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Avidbots Wants to Automate Commercial Cleaning With Robots

Can autonomous robots break into the commercial cleaning market?

2 min read
Avidbots Wants to Automate Commercial Cleaning With Robots
Image: Avidbots

Vacuuming is one of the few markets where robots have proven that they can be consistently commercially successful. There's a good reason for this: vacuuming is a repetitive, time-intensive task that has to be performed over and over again in environments that are relatively constrained. Despite the success of severalcompaniesin the homerobot vacuum space, we haven't seen many low cost platforms designed for commercial areas, but a startup called Avidbots is tackling this idea, and they've got operational prototypes.

The problem that these robots are really going to have to solve is the same problem that the Roomba struggles with: cleaning robots are not a substitute for a cleaning human. A Roomba (to use a recognizable example) is a maintenance tool, designed to keep your floors cleaner, longer. But, no matter how often you use your Roomba, you'll still need to occasionally bust out the upright vacuum yourself. It'll be far lass often than you would without a Roomba, but it'll still need to happen, because humans can visually identify dirt and manually maneuver cleaning equipment into places that robots can't reach.

In the case of the Avidbots, you can see in the demo that despite their care with edging, they still miss some areas in corners, close to walls, near complex obstacles, underneath objects that should be temporarily moved, and so forth. Over time, those areas are going to get super dirty, and you'll need to bring in a human to clean them. You'll also have to have humans around to maintain the robots, cleaning them out, replacing fluids, and charging them if they don't auto dock. You'll certainly spend way less human time and labor on cleaning (which is the point, of course), but we're not yet at the point where we can just leave robots completely on their own to perform tasks in human environments.

Existing platforms in this commercial cleaning space are generally huge robotic cleaning behemoths, and I like Avidbot's approach of making what looks to be (at least in their concept image) a robot that's more like an existing cleaning platform designed for humans, except with added autonomy. This gives the robot much more flexibility, increasing the value for the user, who might need to spend an extra five minutes taking manual control to spot clean where the robot missed.

Whether or not Avidbots is successful is going to depend heavily on how much money a business can save by transitioning from a human cleaning crew to a robot cleaning crew. Avidbots has some optimistic numbers on this: they're planning on selling their sweeper robot for $7,500 and the scrubber robot for $13,500, or you can rent them for $4 and $6 per hour respectively, inclusive of warranty and service.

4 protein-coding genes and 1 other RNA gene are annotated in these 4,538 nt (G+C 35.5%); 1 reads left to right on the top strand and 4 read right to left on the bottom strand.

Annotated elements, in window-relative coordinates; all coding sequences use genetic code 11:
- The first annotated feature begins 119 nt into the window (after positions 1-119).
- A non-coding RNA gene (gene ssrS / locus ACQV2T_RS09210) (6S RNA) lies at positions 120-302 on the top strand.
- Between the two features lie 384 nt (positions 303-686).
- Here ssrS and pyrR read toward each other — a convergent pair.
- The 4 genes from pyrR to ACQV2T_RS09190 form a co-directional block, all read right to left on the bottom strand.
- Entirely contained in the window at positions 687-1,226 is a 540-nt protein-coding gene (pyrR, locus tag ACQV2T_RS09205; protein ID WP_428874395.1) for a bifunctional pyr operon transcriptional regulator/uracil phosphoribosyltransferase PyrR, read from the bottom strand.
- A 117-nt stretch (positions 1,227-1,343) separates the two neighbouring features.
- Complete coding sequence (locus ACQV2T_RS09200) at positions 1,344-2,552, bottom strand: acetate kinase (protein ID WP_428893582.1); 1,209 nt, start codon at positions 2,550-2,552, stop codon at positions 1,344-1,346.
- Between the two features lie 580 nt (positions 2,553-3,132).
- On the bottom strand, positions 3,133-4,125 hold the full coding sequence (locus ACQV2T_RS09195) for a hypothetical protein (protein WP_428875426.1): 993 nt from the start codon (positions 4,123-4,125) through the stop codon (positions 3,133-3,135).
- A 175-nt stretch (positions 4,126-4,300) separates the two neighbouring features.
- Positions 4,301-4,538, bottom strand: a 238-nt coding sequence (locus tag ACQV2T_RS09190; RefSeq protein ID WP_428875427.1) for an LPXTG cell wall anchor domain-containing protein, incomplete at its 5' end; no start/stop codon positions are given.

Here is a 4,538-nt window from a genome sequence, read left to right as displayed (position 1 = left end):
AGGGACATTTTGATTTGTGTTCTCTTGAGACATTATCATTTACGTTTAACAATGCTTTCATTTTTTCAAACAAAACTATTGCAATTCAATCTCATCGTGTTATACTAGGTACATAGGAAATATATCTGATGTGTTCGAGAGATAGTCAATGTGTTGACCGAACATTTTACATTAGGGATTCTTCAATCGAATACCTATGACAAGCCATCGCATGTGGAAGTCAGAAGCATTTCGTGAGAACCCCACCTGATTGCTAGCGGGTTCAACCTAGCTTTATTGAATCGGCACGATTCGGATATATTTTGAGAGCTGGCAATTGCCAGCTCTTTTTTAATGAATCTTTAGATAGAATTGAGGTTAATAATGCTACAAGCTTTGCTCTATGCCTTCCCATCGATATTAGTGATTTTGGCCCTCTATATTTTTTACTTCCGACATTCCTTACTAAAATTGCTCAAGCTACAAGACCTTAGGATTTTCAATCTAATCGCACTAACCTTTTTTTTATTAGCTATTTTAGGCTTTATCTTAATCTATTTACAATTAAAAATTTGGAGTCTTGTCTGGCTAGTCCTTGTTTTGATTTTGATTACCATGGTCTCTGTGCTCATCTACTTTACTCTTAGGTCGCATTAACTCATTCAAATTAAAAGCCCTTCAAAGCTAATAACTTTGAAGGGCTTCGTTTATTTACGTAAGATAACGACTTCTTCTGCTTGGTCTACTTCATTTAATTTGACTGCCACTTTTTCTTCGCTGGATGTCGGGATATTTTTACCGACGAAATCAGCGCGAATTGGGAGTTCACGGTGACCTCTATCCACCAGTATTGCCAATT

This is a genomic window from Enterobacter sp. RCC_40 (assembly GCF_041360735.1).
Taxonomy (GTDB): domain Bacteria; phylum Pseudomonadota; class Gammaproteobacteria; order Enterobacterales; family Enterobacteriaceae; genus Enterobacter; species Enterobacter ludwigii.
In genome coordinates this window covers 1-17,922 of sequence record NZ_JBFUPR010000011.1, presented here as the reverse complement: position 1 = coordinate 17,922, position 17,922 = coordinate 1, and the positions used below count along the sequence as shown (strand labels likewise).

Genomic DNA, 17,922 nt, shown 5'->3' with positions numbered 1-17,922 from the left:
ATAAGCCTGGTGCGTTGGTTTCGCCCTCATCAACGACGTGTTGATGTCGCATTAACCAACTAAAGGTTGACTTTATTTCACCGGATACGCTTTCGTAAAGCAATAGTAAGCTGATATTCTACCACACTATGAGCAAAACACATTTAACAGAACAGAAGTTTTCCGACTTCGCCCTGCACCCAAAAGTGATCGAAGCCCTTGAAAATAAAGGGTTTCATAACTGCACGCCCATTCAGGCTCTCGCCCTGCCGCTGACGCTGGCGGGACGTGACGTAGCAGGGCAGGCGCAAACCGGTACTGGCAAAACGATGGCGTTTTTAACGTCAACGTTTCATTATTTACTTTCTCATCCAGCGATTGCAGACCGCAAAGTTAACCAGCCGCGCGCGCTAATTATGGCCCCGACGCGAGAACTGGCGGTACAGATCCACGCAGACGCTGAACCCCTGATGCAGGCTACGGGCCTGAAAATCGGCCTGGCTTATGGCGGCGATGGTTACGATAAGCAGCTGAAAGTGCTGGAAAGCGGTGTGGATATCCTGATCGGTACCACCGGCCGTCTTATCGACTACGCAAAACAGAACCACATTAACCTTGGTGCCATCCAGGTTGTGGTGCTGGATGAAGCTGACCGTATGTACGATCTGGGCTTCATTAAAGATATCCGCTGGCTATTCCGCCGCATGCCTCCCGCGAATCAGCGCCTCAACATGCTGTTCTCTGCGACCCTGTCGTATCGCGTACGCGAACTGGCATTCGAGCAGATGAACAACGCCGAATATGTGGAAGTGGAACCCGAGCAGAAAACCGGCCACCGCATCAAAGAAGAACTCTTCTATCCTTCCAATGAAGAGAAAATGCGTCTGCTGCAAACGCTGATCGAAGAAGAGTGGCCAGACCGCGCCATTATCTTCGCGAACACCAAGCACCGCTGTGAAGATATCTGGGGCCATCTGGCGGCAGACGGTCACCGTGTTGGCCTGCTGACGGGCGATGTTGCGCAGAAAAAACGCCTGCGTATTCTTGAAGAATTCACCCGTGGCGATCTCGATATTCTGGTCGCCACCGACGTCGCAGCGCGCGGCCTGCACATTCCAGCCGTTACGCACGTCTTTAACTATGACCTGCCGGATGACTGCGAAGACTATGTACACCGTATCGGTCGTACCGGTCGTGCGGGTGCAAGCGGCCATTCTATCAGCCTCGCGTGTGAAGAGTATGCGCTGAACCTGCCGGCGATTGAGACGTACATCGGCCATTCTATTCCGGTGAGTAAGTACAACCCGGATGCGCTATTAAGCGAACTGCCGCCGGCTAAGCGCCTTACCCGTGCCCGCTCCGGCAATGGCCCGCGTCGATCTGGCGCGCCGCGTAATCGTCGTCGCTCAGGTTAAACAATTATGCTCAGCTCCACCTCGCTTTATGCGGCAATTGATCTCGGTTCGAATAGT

If you straight up match these costs with the costs of a human cleaning crew you come out way ahead (saving, as Avidbots calculates, anywhere from about 50 to 70 percent over the course of a year), but this may not take into account some of the other issues that we talked about, including the need for humans to still come in and clean once in a while, robot maintenance, and so forth.

Overall, we like this startup idea. It's an area that seems like it can be automated and commercialized, and Avidbots is off to a good start with prototype robots that actually work. We'll follow up on them once some real businesses start testing the robots and can tell us how effective (in terms of cost and cleanliness) they are. 

[ Avidbots ]

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The Bionic-Hand Arms Race

The prosthetics industry is too focused on high-tech limbs that are complicated, costly, and often impractical

12 min read
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A photograph of a young woman with brown eyes and neck length hair dyed rose gold sits at a white table. In one hand she holds a carbon fiber robotic arm and hand. Her other arm ends near her elbow. Her short sleeve shirt has a pattern on it of illustrated hands.

The author, Britt Young, holding her Ottobock bebionic bionic arm.

Gabriela Hasbun. Makeup: Maria Nguyen for MAC cosmetics; Hair: Joan Laqui for Living Proof
DarkGray

In Jules Verne’s 1865 novel From the Earth to the Moon, members of the fictitious Baltimore Gun Club, all disabled Civil War veterans, restlessly search for a new enemy to conquer. They had spent the war innovating new, deadlier weaponry. By the war’s end, with “not quite one arm between four persons, and exactly two legs between six,” these self-taught amputee-weaponsmiths decide to repurpose their skills toward a new projectile: a rocket ship.

The story of the Baltimore Gun Club propelling themselves to the moon is about the extraordinary masculine power of the veteran, who doesn’t simply “overcome” his disability; he derives power and ambition from it. Their “crutches, wooden legs, artificial arms, steel hooks, caoutchouc [rubber] jaws, silver craniums [and] platinum noses” don’t play leading roles in their personalities—they are merely tools on their bodies. These piecemeal men are unlikely crusaders of invention with an even more unlikely mission. And yet who better to design the next great leap in technology than men remade by technology themselves?

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